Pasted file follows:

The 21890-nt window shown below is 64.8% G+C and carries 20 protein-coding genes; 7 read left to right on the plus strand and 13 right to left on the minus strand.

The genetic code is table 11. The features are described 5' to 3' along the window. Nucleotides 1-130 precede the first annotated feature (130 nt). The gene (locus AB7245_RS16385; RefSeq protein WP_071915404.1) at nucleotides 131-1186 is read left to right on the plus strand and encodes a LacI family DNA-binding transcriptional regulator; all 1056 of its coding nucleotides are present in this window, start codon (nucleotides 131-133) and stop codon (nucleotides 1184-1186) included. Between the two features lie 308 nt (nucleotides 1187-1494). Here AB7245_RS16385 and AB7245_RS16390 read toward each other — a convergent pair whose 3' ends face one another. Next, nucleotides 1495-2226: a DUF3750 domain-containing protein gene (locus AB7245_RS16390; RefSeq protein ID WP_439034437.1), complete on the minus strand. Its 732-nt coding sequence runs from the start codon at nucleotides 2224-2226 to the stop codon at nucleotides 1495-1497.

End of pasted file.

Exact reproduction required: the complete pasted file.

The 21890-nt window shown below is 64.8% G+C and carries 20 protein-coding genes; 7 read left to right on the plus strand and 13 right to left on the minus strand.

The genetic code is table 11. The features are described 5' to 3' along the window. Nucleotides 1-130 precede the first annotated feature (130 nt). The gene (locus AB7245_RS16385; RefSeq protein WP_071915404.1) at nucleotides 131-1186 is read left to right on the plus strand and encodes a LacI family DNA-binding transcriptional regulator; all 1056 of its coding nucleotides are present in this window, start codon (nucleotides 131-133) and stop codon (nucleotides 1184-1186) included. Between the two features lie 308 nt (nucleotides 1187-1494). Here AB7245_RS16385 and AB7245_RS16390 read toward each other — a convergent pair whose 3' ends face one another. Next, nucleotides 1495-2226: a DUF3750 domain-containing protein gene (locus AB7245_RS16390; RefSeq protein ID WP_439034437.1), complete on the minus strand. Its 732-nt coding sequence runs from the start codon at nucleotides 2224-2226 to the stop codon at nucleotides 1495-1497.